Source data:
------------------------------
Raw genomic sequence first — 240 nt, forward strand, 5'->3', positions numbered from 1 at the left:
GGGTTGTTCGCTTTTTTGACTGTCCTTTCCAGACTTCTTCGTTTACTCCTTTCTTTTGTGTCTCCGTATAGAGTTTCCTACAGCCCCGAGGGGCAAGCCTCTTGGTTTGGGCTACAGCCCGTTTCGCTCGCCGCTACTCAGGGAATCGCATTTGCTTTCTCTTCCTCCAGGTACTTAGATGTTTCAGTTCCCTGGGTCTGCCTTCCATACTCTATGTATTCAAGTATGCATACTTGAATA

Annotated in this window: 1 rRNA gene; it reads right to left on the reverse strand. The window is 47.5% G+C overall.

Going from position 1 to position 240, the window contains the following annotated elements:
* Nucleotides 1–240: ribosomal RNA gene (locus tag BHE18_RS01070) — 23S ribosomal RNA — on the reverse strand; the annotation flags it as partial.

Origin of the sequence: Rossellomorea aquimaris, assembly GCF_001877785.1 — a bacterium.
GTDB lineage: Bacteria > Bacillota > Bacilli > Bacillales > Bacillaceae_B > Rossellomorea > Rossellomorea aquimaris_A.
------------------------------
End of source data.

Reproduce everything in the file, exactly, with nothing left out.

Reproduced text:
Raw genomic sequence first — 240 nt, forward strand, 5'->3', positions numbered from 1 at the left:
GGGTTGTTCGCTTTTTTGACTGTCCTTTCCAGACTTCTTCGTTTACTCCTTTCTTTTGTGTCTCCGTATAGAGTTTCCTACAGCCCCGAGGGGCAAGCCTCTTGGTTTGGGCTACAGCCCGTTTCGCTCGCCGCTACTCAGGGAATCGCATTTGCTTTCTCTTCCTCCAGGTACTTAGATGTTTCAGTTCCCTGGGTCTGCCTTCCATACTCTATGTATTCAAGTATGCATACTTGAATA

Annotated in this window: 1 rRNA gene; it reads right to left on the reverse strand. The window is 47.5% G+C overall.

Going from position 1 to position 240, the window contains the following annotated elements:
* Nucleotides 1–240: ribosomal RNA gene (locus tag BHE18_RS01070) — 23S ribosomal RNA — on the reverse strand; the annotation flags it as partial.

Origin of the sequence: Rossellomorea aquimaris, assembly GCF_001877785.1 — a bacterium.
GTDB lineage: Bacteria > Bacillota > Bacilli > Bacillales > Bacillaceae_B > Rossellomorea > Rossellomorea aquimaris_A.